Today, like never before, it’s possible for entrepreneurs to promote themselves and their companies with a self-published book, and many are taking full advantage of the opportunity. The trouble is, what they’re doing is not truly SELF-publishing. The industry has been hijacked, and the unhappy result is that many well-meaning, smart and ambitious business owners are walking around with books that don’t begin to meet professional standards.

It’s understandable that people would be misled. A Google search for “self-publishing” returns page after page of companies, some small and some very large, who offer “do-it-yourself” publishing solutions.

Major newspapers, including the Wall Street Journal in this recent article, correctly emphasize the benefits of self-publishing, but instead of writing a balanced article that includes the tried-and-true way to turn a manuscript into a quality book, they focus only on the cheesy companies who  encourage people to do exactly the opposite.

It should not be a surprise that professional book publishing takes a team of experts. Book editors, book cover designers, book interior designers and others combine their talents to produce a product that makes a terrific first impression, and then keeps that promise with quality information and easy-to-read text inside. What business owner would want any less than that, when a book is being used as a business card or as an introduction to sell consulting services?

Unfortunately, the self-publishing companies encourage clients to design their own book covers, and upload a Word file for the book’s interior. This may seem like perfectly sensible advice to anyone with a computer, until you compare the results to a “real” book.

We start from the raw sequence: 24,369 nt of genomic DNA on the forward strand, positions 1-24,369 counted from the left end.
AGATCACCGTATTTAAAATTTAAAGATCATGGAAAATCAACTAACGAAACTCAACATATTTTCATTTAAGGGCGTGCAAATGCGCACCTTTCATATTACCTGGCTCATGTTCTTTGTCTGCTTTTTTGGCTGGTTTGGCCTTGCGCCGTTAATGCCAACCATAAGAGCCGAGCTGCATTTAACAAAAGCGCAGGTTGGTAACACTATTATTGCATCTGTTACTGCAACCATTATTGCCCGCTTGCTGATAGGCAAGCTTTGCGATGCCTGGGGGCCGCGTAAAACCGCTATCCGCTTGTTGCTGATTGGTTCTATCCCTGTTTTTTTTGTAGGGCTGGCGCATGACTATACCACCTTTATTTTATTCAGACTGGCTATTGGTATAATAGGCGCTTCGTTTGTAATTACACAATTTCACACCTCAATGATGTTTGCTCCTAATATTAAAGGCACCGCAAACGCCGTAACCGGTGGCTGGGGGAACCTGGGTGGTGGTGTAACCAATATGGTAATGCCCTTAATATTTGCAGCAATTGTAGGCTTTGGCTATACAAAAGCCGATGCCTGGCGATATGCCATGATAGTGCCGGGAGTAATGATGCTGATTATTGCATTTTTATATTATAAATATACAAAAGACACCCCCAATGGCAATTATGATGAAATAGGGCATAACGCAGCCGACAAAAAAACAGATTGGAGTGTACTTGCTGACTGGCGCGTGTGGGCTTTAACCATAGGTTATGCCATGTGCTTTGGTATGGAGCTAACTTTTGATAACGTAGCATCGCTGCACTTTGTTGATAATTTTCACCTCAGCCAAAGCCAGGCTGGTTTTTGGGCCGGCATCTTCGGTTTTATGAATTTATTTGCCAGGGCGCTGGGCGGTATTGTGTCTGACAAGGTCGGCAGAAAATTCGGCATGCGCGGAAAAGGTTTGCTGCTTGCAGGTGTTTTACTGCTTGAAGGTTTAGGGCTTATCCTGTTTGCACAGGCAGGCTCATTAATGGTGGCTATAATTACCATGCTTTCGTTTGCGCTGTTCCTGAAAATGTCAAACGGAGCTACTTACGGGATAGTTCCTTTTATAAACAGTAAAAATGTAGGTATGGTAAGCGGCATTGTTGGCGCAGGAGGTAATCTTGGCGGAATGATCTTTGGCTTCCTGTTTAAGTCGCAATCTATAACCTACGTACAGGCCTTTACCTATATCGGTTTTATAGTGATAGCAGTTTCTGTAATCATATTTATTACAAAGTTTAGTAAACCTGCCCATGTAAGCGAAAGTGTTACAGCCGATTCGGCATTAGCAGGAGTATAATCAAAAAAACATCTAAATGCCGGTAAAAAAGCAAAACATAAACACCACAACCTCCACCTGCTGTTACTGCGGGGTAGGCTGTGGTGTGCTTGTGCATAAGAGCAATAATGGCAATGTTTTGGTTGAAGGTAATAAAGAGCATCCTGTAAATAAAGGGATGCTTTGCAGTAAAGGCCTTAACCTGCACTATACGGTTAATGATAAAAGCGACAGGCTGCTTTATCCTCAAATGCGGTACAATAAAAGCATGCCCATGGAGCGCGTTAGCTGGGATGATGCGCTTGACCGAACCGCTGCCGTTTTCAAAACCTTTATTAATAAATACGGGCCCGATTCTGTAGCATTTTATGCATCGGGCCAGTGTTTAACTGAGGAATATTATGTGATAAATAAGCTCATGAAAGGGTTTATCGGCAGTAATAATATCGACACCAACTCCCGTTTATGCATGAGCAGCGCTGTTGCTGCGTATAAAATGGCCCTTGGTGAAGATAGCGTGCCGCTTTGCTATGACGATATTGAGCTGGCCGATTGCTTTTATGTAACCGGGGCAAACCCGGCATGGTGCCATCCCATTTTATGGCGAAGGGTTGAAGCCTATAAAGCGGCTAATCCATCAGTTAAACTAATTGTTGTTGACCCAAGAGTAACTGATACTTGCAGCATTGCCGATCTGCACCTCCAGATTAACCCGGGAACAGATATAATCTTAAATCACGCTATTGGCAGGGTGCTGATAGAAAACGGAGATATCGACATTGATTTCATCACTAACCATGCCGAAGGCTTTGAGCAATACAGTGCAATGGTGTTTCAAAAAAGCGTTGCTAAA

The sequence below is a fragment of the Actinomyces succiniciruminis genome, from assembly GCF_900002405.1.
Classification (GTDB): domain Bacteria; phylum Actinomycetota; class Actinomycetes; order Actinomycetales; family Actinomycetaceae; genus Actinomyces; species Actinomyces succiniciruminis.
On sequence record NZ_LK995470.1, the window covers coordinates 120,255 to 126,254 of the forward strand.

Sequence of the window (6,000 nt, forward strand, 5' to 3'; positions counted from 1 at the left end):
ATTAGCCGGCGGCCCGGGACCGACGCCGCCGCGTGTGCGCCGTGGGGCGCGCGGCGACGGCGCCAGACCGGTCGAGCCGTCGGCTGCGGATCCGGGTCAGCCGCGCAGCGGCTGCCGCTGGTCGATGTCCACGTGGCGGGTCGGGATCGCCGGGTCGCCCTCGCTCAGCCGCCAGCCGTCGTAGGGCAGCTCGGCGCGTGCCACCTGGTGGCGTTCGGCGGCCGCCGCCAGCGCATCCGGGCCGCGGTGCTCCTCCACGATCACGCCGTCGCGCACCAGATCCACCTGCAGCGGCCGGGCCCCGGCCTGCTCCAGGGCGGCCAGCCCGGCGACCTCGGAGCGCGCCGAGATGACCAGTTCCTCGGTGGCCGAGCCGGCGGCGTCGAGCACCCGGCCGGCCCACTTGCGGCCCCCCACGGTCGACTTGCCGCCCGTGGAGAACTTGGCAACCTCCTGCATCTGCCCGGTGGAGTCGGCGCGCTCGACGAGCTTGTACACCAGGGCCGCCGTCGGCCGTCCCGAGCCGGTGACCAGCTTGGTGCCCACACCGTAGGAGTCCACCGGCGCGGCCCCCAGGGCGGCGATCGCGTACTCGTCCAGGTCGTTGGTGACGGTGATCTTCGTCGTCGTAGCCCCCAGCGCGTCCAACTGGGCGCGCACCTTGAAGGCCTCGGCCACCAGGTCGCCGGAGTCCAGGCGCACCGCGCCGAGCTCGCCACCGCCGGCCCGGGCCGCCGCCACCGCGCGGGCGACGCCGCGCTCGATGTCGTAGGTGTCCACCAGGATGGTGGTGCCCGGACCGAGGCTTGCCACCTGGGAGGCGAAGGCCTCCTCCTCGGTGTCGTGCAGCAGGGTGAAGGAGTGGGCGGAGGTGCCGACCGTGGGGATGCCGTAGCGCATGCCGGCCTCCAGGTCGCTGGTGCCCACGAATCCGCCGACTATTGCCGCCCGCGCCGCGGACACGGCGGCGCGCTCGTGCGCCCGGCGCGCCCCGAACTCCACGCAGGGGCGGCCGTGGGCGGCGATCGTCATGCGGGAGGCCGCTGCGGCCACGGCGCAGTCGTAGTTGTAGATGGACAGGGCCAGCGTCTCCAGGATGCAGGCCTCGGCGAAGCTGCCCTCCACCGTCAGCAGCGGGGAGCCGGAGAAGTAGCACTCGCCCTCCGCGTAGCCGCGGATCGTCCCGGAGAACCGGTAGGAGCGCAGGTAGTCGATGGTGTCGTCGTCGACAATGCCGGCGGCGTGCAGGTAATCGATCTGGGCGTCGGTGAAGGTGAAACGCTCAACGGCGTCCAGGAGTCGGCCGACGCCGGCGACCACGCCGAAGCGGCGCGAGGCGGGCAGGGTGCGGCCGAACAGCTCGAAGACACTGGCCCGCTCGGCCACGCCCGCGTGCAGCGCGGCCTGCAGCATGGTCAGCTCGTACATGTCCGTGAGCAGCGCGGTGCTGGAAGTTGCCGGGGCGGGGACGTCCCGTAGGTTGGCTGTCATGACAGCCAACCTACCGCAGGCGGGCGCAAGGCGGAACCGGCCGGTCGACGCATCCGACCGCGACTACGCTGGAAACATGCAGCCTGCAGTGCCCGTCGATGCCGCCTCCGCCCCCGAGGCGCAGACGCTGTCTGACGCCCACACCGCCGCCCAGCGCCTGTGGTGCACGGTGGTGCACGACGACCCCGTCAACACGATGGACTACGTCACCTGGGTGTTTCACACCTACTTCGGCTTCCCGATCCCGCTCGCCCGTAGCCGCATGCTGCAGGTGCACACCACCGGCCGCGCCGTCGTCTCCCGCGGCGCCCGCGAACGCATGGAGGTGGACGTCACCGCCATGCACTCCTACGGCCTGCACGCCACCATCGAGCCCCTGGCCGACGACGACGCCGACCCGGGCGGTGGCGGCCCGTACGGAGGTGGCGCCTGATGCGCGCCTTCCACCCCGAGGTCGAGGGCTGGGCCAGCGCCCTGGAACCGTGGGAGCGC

Here’s an example of a typical self-published book that came to my attention last week. I never met the author of this book, Dave Cooke, but I’m certain he put a tremendous amount of effort into this project, and has high hopes for its success. (If you see this post, Dave, I hope you’ll accept the following analysis as an offering from one business owner to another, as a sincere effort to help.)

First, let’s look at Dave’s cover and compare it to one released by bestselling sales guru, Zig Ziglar. Zig’s images are screen shots from Amazon. See the difference?

Cooke-Front-Cover-Small

 

Ziglar-Cover

 

The photo on Dave’s cover isn’t bad. It needs a little color adjustment (his face is too red), but otherwise it’s a nice, open pose with attractive negative space around his figure. This negative space could have been used to make Dave look even more friendly and approachable, but instead, it boxes him in, not once, but twice with the blue corners. Then the photo is placed on an olive drab background. With a rainbow of colors to choose from, why olive drab?

The type faces used on Dave’s cover are old fashioned, and the use of all caps with a drop shadow gives the cover a homemade look. (Designers use drop shadows, too, but usually in a more subtle way, so that they are barely noticeable.) The dark blue text on the olive background is difficult to read. The “Sales Cooke” play on the author’s name is clever, and since the cooking theme is carried throughout the text, it’s appropriate. But using it four times (title, apron, author name, and subtitle) is a wee bit overwhelming.

Now look at the Zig Ziglar cover design. Zig isn’t in a box. He’s there in the room with you. His dark suit causes him to almost, but not quite, blend into the dark background of the cover. His picture is small, which leaves maximum space for the title and subtitle.  The typography on this cover is top notch, and the subtle ornamentation gently guides the eye from title to subtitle. The use of caps and small caps says “first class” and the author’s name in a wide red band at the bottom anchors the design.